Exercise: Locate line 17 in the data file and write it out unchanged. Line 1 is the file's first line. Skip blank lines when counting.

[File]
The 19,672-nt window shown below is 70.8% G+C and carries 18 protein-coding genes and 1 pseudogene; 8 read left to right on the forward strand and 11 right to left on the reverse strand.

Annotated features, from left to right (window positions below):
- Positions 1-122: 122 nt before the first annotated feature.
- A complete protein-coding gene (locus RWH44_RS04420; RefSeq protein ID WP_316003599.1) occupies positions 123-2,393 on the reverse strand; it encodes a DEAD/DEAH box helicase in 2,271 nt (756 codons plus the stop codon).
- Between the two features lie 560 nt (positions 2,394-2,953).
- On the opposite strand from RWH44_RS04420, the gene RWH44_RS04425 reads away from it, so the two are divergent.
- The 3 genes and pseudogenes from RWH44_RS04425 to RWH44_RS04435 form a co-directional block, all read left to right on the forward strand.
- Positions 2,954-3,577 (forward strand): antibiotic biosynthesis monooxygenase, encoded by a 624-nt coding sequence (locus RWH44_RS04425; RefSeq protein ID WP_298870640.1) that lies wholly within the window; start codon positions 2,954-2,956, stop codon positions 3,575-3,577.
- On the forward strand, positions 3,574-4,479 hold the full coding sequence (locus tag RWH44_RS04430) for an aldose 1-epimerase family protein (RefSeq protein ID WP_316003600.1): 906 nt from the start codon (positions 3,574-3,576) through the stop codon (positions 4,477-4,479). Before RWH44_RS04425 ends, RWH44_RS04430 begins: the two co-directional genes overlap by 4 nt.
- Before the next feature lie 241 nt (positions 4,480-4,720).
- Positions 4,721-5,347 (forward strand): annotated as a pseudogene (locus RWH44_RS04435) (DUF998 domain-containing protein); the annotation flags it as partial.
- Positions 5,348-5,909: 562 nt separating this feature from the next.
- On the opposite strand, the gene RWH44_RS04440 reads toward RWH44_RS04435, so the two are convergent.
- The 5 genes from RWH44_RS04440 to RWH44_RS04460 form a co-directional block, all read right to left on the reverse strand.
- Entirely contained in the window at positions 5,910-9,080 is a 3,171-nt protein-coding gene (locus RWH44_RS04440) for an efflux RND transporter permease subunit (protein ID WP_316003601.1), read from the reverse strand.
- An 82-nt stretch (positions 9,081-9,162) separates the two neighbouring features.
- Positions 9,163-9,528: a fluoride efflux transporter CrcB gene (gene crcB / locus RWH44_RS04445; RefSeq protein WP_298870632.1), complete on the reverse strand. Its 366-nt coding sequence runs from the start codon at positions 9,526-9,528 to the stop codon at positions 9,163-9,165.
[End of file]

- Positions 9,163-9,528: a fluoride efflux transporter CrcB gene (gene crcB / locus RWH44_RS04445; RefSeq protein WP_298870632.1), complete on the reverse strand. Its 366-nt coding sequence runs from the start codon at positions 9,526-9,528 to the stop codon at positions 9,163-9,165.